The three dimensional structure of paper materials plays a critical role in the paper manufacturing process especially via its impact on the transport properties for fluids. Dewatering of the wet web, pressing and drying will benefit from knowledge of the relationships between the web structure and its transport coefficients. The structure of the pore space within a paper sheet is imaged in serial sections using x-ray micro computed tomography. The three dimensional structure is reconstructed from these sections using digital image processing techniques. The structure is then analyzed by measuring traditional descriptors for the pore space such as specific surface area and porosity. A sequence of microtomographs was imaged at approximately 2 m intervals and the three-dimensional pore-fiber structure was reconstructed. The pore size distributions for both in-plane as well as transverse pores were measured. Significant differences in the in-plane (XY) and the transverse directions in pore characteristics are found and may help partly explain the different liquid and vapor transport properties in the in-plane and transverse directions. Results with varying sheet structures compare favorably with conventional mercury intrusion porosimetry data. Interestingly, the transverse pore structure appears to be more open with larger pore size distribution compared to the in plane pore structure. This may help explain the differences in liquid and vapor transport through the in plane and transverse structures during the paper manufacturing process and during end-use application. Comparison of Z-directional structural details of hand sheet and commercially made fine paper samples show a distinct difference in pore size distribution both in the in-plane and transverse direction. Method presented here may provide a useful tool to the papermaker to truly engineer the structure of paper and board tailored to specific end-use applications. The difference in surface structure between the top and bottom sides of the porous material, i.e. "two-sidedness" due to processing and raw material characteristics may lead to differences in end-use performance. The measurements of surface structure characteristics include thickness distribution, surface volume distribution, contact fraction distribution and surface pit distribution. This complements our earlier method to analyze the bulk structure and Z-D structure of porous materials. As one would expect, the surface structure characteristics will be critically dependent on the quality and resolution of the images. This presents a useful tool to characterize and engineer the surface structure of porous materials such as paper and board tailored to specific end-use applications. This will also help troubleshoot problems related to manufacturing and end-use applications. This study attempted to identify the optimal resolution through a comparison between 3D images obtained by monochromatic synchrotron radiation X-CT in phase contrast mode (resolution  1 m) and polychromatic radiation X-CT in absorption mode (res.  5 m). It was found that both resolutions have the ability to show the expected trends when comparing different paper samples. The low resolution technique shows fewer details resulting in lower specific surface area, larger pore channels, characterized as hydraulic radii, and lower tortuosities, where differences between samples and principal directions are more difficult to detect. The disadvantages of the high resolution images are high cost and limited availability of hard x-ray beam time as well as the small size of the sample volumes imaged. The results show that the low resolution images can be used for comparative studies, whereas the high resolution images may be better suited for fundamental research on the paper structure and its influence on paper properties, as one gets more accurate physical measurements. In addition, pore space diffusion model has been developed to simulate simultaneous diffusion in heterogeneous porous materials such as paper containing cellulose fibers and void spaces. Stochastic dynamic approach along with random walk simulation has been implemented to model simultaneous diffusion in 3D matrix of cellulose fibers and pores. This model is suitable for simulating simultaneous diffusion in porous materials under variety of conditions including low relative humidity conditions where diffusion occurs predominantly through one medium i.e. pore space and high humidity conditions where both mediums (i.e. fiber and pore spaces ) are highly conductive. Both pore as well as effective diffusivity values for paper samples of varying structure were compared with the experimental values and are in fair agreement especially through the thickness direction of samples. In addition to this, intrinsic fiber phase diffusivity has been estimated for the first time using a combination of simulation and experimental data.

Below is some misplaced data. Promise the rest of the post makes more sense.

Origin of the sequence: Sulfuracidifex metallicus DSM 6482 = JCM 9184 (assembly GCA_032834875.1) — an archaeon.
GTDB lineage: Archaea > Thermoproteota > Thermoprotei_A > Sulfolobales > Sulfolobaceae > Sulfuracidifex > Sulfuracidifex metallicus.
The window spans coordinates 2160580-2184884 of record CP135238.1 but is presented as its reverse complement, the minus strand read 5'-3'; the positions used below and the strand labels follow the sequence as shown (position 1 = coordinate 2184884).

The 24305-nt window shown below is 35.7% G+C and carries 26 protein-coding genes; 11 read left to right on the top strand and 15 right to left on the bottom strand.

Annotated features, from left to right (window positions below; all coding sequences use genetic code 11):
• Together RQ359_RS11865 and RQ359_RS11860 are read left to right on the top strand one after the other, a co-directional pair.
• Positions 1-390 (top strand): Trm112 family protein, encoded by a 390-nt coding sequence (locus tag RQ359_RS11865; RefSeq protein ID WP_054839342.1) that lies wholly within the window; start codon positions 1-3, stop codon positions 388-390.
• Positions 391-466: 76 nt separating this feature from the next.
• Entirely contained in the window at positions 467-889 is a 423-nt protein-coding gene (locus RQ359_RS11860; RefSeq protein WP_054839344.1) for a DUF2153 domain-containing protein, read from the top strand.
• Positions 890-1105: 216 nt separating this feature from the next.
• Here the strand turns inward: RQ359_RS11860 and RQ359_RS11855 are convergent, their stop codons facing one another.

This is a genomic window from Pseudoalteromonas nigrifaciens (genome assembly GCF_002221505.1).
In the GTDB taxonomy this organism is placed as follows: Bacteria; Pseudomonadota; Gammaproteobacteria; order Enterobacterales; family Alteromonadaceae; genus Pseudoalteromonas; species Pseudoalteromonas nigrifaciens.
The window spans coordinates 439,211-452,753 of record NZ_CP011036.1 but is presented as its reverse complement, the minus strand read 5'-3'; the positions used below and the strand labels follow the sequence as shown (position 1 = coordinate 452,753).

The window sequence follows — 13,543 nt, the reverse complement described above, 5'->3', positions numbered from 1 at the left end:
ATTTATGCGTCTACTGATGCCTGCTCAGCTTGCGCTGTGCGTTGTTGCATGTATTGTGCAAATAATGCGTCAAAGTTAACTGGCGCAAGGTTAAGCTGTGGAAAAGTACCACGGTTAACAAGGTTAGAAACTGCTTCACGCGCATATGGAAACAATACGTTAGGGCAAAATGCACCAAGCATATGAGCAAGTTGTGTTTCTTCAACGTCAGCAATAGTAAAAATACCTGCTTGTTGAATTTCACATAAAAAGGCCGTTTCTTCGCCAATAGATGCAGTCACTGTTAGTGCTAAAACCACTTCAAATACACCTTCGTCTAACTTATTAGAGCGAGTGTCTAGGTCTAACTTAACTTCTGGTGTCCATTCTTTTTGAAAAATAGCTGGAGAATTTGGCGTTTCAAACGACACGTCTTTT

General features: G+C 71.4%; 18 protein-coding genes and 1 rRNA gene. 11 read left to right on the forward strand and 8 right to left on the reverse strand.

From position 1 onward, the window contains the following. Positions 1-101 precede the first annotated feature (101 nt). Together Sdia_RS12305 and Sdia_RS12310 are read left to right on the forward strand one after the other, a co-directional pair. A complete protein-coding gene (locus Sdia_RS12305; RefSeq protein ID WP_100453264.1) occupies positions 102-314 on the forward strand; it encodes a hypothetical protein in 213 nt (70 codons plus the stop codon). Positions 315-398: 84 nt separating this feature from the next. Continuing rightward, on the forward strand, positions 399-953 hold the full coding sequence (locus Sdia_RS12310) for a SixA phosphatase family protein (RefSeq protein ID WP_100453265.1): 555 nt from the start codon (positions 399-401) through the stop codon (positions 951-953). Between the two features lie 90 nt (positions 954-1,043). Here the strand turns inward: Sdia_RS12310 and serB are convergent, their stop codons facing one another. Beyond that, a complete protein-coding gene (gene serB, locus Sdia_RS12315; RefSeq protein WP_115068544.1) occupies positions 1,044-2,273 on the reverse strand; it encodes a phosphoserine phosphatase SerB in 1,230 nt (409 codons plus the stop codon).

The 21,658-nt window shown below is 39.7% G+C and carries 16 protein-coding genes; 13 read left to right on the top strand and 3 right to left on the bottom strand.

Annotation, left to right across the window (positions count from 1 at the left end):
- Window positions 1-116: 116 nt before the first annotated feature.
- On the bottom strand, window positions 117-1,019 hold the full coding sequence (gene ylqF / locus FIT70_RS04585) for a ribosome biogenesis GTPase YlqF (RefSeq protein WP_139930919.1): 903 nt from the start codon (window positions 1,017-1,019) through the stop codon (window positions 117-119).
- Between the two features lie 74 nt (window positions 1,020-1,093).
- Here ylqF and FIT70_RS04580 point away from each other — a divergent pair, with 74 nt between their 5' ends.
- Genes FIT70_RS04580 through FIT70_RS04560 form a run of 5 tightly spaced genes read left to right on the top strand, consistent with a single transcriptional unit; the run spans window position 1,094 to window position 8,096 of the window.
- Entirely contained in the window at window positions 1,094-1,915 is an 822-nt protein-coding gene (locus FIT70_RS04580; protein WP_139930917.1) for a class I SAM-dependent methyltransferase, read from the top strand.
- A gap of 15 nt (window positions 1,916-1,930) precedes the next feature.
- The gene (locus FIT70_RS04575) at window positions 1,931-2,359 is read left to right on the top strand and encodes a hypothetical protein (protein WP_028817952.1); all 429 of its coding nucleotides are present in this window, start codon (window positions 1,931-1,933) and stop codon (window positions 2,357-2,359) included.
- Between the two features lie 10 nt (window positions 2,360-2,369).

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  • Report No.: ID 13873